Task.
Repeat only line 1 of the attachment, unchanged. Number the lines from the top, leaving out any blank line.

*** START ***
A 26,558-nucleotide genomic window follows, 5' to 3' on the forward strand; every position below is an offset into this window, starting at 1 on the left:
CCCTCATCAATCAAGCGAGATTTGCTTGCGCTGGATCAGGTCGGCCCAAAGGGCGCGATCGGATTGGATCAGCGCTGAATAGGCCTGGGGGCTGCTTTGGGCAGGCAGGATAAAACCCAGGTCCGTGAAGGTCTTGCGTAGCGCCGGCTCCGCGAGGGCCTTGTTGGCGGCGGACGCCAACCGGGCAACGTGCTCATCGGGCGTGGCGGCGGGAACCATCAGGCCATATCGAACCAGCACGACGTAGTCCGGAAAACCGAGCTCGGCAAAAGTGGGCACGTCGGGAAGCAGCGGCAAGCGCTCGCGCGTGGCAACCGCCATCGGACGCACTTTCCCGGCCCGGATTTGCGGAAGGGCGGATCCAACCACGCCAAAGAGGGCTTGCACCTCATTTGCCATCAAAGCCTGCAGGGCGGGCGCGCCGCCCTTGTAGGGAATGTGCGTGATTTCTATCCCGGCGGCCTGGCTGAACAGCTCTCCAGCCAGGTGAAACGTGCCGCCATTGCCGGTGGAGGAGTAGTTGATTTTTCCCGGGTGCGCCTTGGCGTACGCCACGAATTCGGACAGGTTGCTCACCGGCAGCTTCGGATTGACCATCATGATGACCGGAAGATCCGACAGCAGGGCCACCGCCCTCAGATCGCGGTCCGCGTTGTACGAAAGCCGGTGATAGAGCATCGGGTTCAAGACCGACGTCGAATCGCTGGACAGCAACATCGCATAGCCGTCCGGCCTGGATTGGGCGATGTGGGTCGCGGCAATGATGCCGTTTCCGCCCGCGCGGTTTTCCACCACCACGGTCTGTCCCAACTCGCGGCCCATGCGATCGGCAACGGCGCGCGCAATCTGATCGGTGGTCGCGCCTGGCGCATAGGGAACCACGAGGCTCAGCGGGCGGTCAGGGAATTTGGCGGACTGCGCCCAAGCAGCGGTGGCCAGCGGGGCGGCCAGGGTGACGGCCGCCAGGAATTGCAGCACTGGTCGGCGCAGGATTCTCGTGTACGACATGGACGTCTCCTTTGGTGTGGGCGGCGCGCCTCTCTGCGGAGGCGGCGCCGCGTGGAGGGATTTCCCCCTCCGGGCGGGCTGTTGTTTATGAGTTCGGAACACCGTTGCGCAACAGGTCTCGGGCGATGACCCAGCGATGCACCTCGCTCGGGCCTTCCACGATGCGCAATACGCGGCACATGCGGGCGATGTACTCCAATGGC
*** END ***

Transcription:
A 26,558-nucleotide genomic window follows, 5' to 3' on the forward strand; every position below is an offset into this window, starting at 1 on the left: